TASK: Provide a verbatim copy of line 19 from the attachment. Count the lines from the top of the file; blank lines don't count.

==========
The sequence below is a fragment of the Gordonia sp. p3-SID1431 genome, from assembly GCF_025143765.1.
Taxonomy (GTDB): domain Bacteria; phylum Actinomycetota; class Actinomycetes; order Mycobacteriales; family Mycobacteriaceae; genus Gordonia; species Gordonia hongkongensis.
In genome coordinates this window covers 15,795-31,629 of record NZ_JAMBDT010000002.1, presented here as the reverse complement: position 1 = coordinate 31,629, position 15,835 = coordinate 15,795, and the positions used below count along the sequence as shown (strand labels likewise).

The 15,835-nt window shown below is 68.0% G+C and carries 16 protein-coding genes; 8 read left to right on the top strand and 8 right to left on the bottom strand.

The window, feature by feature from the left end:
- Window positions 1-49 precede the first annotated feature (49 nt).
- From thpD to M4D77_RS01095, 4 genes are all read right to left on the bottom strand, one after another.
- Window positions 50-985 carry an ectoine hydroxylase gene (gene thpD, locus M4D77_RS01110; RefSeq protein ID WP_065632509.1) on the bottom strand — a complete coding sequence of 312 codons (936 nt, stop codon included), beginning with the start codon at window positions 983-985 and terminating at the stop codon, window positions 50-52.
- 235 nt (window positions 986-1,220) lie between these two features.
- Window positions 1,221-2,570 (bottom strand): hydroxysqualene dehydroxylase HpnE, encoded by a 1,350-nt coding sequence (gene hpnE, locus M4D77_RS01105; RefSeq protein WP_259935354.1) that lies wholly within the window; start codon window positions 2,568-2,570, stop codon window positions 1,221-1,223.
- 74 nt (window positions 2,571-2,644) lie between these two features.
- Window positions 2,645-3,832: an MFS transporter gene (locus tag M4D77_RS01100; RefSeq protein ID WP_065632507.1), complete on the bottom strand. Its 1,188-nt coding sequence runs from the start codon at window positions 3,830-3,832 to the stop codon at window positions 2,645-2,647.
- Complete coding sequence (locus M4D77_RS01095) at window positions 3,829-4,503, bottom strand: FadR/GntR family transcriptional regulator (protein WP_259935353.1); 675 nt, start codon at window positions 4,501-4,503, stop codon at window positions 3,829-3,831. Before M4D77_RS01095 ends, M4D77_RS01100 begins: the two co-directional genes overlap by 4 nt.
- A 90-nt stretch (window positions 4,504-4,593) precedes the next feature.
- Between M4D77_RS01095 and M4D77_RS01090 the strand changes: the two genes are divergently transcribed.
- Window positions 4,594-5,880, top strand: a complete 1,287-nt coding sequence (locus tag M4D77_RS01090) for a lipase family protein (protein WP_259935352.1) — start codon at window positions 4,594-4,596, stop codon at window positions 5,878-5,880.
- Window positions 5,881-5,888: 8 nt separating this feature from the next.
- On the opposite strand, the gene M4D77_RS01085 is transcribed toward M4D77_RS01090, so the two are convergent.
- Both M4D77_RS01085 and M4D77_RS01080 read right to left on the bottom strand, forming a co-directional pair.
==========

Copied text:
- Both M4D77_RS01085 and M4D77_RS01080 read right to left on the bottom strand, forming a co-directional pair.